Setting Up a Living Trust: Step by Step Guide
Living trusts are an important but often overlooked legal tool. The probate process can be a difficult one, particularly if the affairs of the deceased individual were very complicated. Personal circumstances or complex financial arrangements can make the probate period very unpleasant for loved ones and beneficiaries. Living trusts provide a means by which the process of probate can be avoided.
Broadly speaking, a living trust, also known as an inter vivos trust, can be considered the opposite to a testamentary trust; it is established during the life of the settlor, rather than upon their death. As such, the process for constituting this type of trust is quite different.
Consider your aimsWhile inter vivos trusts are most commonly used for probate avoidance, they also have a number of other important applications. For example, some people establish living trusts in order to protect their assets from tax or from attack by creditors. Others choose to set up a living trust because it allows them to entrust another individual with certain tasks if they become incapacitated – in a similar manner to a living will.
You should be clear about your aims from the outset. This will help to ensure that the trust deed (the document that establishes the trust) is properly worded.
Revocable or irrevocable?You must also decide whether you wish for the trust to be revocable or irrevocable. In a revocable trust arrangement the settlor can make changes to the trust at any time. The settlor is often named as the trustee and beneficiary of a revocable trust, and maintains control of the assets. In an irrevocable trust control is given up permanently, and on two practical levels: the settlor gives up practical control of the assets, but also waives their right to change the terms of the trust.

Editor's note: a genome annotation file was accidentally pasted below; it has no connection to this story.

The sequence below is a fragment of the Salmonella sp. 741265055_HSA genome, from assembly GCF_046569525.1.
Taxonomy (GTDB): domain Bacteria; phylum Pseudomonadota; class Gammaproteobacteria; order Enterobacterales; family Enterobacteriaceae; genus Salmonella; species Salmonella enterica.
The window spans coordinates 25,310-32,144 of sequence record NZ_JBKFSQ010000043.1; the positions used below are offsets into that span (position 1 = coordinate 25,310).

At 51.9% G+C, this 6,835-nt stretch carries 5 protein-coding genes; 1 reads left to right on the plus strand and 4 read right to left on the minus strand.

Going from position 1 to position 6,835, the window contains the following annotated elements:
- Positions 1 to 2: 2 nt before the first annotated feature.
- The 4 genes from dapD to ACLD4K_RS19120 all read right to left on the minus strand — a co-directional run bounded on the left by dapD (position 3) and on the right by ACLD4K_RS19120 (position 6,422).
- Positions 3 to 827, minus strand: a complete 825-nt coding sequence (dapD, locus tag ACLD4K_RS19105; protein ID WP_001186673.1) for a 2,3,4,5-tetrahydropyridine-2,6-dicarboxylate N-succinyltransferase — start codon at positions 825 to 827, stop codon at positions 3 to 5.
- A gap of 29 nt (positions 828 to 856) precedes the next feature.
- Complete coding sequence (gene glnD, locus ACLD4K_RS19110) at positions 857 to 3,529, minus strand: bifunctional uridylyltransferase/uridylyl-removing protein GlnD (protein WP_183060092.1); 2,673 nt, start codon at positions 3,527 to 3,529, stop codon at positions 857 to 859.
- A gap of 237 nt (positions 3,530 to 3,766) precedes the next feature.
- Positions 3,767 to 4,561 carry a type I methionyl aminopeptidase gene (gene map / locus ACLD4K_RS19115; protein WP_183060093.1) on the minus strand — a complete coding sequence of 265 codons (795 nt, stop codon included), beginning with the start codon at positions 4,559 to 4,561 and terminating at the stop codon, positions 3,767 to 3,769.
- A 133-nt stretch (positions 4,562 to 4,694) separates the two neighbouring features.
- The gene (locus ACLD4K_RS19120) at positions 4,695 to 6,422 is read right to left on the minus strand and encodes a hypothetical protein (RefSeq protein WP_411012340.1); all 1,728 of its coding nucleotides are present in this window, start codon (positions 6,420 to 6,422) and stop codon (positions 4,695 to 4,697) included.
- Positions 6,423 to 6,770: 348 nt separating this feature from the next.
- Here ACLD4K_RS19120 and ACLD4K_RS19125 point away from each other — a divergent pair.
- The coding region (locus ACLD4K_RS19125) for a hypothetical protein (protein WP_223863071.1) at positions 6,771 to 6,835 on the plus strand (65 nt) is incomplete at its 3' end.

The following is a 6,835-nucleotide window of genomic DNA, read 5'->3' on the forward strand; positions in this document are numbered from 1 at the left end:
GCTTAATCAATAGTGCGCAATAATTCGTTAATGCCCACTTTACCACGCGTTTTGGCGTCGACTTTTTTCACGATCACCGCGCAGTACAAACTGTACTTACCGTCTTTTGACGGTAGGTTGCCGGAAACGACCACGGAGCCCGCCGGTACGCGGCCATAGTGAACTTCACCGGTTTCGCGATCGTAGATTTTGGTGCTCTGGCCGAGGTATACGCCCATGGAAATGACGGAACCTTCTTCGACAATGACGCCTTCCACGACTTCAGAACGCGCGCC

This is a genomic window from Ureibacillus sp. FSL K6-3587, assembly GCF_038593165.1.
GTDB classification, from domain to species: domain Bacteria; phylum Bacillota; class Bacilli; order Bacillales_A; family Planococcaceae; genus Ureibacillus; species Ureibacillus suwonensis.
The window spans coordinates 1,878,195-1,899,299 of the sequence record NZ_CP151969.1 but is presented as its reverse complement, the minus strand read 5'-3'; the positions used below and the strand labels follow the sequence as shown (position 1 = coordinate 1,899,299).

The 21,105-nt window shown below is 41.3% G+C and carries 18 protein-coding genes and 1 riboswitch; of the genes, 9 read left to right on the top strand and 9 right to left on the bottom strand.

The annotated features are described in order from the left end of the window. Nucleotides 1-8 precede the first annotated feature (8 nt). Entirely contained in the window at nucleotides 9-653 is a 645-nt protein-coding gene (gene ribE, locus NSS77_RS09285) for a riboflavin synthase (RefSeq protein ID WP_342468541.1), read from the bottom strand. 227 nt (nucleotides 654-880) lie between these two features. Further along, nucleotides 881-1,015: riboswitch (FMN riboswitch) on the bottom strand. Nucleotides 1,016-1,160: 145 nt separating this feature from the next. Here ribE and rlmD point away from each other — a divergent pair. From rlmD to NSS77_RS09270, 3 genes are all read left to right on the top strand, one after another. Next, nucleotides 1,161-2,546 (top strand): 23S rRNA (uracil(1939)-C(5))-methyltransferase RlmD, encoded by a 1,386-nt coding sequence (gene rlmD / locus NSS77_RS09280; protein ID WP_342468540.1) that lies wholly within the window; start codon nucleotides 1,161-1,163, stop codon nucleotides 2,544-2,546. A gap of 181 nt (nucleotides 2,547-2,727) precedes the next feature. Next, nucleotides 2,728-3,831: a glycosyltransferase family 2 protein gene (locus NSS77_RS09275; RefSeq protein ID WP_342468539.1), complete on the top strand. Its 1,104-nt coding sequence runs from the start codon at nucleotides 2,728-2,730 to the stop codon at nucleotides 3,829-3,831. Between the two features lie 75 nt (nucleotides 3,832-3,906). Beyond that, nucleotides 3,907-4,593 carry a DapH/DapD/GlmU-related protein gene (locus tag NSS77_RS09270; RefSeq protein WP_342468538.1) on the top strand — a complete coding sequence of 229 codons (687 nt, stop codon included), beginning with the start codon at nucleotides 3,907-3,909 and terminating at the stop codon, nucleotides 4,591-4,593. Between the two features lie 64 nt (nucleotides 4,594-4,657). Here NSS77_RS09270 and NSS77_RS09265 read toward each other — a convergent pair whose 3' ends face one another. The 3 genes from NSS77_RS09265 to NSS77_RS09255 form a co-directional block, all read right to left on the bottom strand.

While there are obvious advantages of revocable trust arrangements, you should understand that these are generally inefficient for asset protection purposes as a court is likely to consider that assets settled in this manner remain your property.
Settling your assetsA living trust is established when the settlor (that is, the individual setting up the trust) transfers assets into it. Depending on whether the trust is revocable or irrevocable, this may have little or no practical impact on the day-to-day life of the settlor; you could, for example, theoretically transfer your own house into trust and continue to live in it.
The rules regarding the degree to which the settlor can continue to benefit from the assets are complicated, and will have a significant impact on the success of your trust. For example, attempted avoidance of probate may fail if the assets are judged to have remained yours in all but title. As such, you should always seek professional legal advice before embarking on this process.
The most important element is the trust deed. A properly worded trust document will help ensure that the trust performs the function for which it was established. Make sure that you understand your legal rights, and that you explain your requirements to your solicitor fully in order that your wishes are adhered to.